Post After Post-Mortem by E C R Lorac – review

Published by British Library

Publication date – 10 February 2022

Source – review copy

“Now tell us about your crime novel. Take my advice and don’t try to be intellectual over it. What the public likes is blood.”

The Surrays and their five children form a prolific writing machine, with scores of treatises, reviews and crime thrillers published under their family name. Following a rare convergence of the whole household at their Oxfordshire home, Ruth – middle sister who writes ‘books which are just books’ – decides to spend some weeks there recovering from the pressures of the writing life while the rest of the brood scatter to the winds again. Their next return is heralded by the tragic news that Ruth has taken her life after an evening at the Surrays’ hosting a set of publishers and writers, one of whom is named as Ruth’s literary executor in the will she left behind.

Despite some suspicions from the family, the verdict at the inquest is suicide – but when Ruth’s brother Richard receives a letter from the deceased which was delayed in the post, he enlists the help of CID Robert Macdonald to investigate what could only be an ingeniously planned murder.

The Surrays are a literary family, with authors, essayists and professors meeting at family gatherings. At one such gathering, Ruth, the middle sister, is found dead, believed to have committed suicide. However her brother Richard receives a letter from Ruth, dated the day of her death. That letter leads him to believe that Ruth didn’t commit suicide after all so he calls on his acquaintance Inspector Macdonald to investigate. Could the post after the post-mortem reveal a murder?

This is a classic closed room murder mystery. The culprit can only be one of a handful of people, the trouble is, no one has motive and so no one is above suspicion. Inspector Macdonald’s suspicions of foul play are confirmed when it becomes apparent that the supposed suicide note is not as it seems.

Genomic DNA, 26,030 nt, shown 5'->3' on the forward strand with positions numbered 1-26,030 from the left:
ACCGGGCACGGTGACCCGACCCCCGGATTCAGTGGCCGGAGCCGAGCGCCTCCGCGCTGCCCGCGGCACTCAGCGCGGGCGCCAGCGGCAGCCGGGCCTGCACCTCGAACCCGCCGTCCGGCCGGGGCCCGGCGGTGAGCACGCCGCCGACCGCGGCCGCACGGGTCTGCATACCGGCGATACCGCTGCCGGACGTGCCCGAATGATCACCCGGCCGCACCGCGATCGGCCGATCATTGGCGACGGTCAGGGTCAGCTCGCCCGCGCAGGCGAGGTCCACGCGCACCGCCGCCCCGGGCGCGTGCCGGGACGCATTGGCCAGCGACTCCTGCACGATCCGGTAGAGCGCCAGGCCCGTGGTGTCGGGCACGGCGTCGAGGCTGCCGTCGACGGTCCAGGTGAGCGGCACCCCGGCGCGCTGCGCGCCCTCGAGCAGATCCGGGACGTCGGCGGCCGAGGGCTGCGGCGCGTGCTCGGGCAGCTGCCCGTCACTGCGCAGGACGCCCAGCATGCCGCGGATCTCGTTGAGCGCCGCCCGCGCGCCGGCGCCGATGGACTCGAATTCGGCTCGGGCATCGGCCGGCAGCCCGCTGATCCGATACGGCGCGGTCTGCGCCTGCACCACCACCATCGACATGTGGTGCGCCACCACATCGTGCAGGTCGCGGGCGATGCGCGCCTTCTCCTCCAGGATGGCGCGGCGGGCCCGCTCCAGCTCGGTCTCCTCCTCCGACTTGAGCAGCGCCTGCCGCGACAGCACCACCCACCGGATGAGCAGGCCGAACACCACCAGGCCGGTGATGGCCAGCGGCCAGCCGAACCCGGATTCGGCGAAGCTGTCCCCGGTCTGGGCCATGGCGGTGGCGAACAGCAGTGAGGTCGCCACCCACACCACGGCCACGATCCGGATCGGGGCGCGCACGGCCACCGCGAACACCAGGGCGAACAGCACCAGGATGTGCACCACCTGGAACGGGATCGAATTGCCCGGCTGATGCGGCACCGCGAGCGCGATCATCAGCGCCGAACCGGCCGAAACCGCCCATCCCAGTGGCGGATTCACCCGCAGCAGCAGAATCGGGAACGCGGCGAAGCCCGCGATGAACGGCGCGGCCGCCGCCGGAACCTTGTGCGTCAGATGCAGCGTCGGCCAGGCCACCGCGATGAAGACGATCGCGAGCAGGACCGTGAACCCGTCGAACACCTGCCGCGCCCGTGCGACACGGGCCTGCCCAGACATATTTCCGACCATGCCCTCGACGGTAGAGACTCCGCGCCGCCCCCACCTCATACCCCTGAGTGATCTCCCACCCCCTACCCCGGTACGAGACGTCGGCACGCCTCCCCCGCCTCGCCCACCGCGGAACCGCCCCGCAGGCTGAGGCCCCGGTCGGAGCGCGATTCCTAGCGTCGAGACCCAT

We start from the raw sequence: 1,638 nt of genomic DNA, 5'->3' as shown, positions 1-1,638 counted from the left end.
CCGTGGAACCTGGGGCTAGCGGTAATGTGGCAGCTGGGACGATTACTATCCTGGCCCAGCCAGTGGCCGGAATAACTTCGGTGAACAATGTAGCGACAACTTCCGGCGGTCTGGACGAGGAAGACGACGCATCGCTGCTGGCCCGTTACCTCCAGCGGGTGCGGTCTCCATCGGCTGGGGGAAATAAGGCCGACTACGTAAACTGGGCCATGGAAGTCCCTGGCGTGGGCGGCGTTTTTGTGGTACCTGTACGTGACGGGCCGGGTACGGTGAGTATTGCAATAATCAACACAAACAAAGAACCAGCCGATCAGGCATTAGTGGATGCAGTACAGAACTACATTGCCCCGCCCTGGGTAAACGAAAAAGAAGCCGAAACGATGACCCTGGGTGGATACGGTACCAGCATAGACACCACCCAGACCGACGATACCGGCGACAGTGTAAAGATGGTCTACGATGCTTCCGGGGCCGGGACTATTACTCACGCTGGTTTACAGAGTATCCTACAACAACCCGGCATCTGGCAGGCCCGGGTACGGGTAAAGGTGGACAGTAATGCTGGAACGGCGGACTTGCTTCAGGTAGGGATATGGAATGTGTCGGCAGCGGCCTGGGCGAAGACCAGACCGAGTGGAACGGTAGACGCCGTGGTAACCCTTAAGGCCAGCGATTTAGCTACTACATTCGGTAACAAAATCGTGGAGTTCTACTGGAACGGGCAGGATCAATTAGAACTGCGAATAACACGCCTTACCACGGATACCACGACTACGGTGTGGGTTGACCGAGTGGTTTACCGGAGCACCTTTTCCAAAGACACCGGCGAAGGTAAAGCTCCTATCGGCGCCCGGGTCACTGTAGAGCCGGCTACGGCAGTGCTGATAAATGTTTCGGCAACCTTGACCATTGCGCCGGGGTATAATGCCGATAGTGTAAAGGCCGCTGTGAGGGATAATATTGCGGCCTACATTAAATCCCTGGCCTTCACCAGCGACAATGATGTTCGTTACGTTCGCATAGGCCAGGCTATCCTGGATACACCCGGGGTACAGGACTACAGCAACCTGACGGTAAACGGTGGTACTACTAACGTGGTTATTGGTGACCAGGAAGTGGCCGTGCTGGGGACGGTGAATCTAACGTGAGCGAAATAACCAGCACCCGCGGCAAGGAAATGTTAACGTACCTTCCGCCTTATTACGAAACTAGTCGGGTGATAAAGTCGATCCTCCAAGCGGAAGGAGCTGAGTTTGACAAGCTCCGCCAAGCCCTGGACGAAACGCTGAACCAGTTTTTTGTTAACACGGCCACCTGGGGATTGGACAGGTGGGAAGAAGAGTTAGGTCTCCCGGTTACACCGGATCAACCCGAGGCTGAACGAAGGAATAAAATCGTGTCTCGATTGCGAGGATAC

The family are close knit, though there are hints of a possible love rivalry between Ruth and her younger sister, Naomi, the cause of that rivalry an explorer that epitomes the term cad. Is it this which is the root of Ruth’s murder? Is Brandon, the centre of the triangle, the one who took Ruth’s life. Or is the will, found at the side of Ruth, the reason for her death? Does her publisher want something that she owns, a part of her literary estate, so much he was willing to hurry her demise? Macdonald has to decide who may have a  motive, and who would then have the means to make a murder look like a suicide.

The death comes soon after the start of the book, once the scene has been set. So too does the investigation and there is thankfully little dilly-dallying about before the Inspector is after his man, or woman. The clues are there for the reader to follow, allowing them to play armchair detective.

I have read a few other Macdonald mysteries and can safely say that the books can be read in any order. Little is really revealed about the Inspector. He lives alone , has a steady, logical mind and isn’t prone to flaring tempers or moods. He understands the need to be circumspect, and stern when necessary and doesn’t seem to take personal affront at anyone who fails to assist him.

I usually find the novels in the Crime Classics series to be easy to fall into. By that I mean I soon become involved in the story. They tend not to be overly long, often around 250 pages, and immediately go back in time to one that is familiar to readers of Agatha Christie’s novels. The series features contemporaries of Christie, her fellow Detective Club members, authors who were celebrated at the time and have for one reason or another perhaps fallen out of the minds of contemporary readers. It often feels like hidden treasure is being discovered on reading one of the series. These are the types of stories where DNA isn’t yet a tool for solving crimes, it’s not even known about. Fingerprints are about the limit and forensics in its infancy or not even a thing. Books such as Post After Post-Mortem are more about the battle of wits between the murderer and the police.

A thoroughly enjoyable addition to the Crime Classics series. I’m glad there are more Macdonald books to discover.

You can buy a copy of Post After Post-Mortem at Bookshop.org here (this is an affiliate link so I may earn a little money if you purchase through it).

You can also pick up a copy from your local independent bookshop or Waterstones.

One Comment Add yours

  1. Whilst not my favourite by Lorac, I felt that it was a rich book in terms of its themes. When I read it back in January I very much found it providing an unexpected counterpoint to Dorothy L Sayers’ Gaudy Night.

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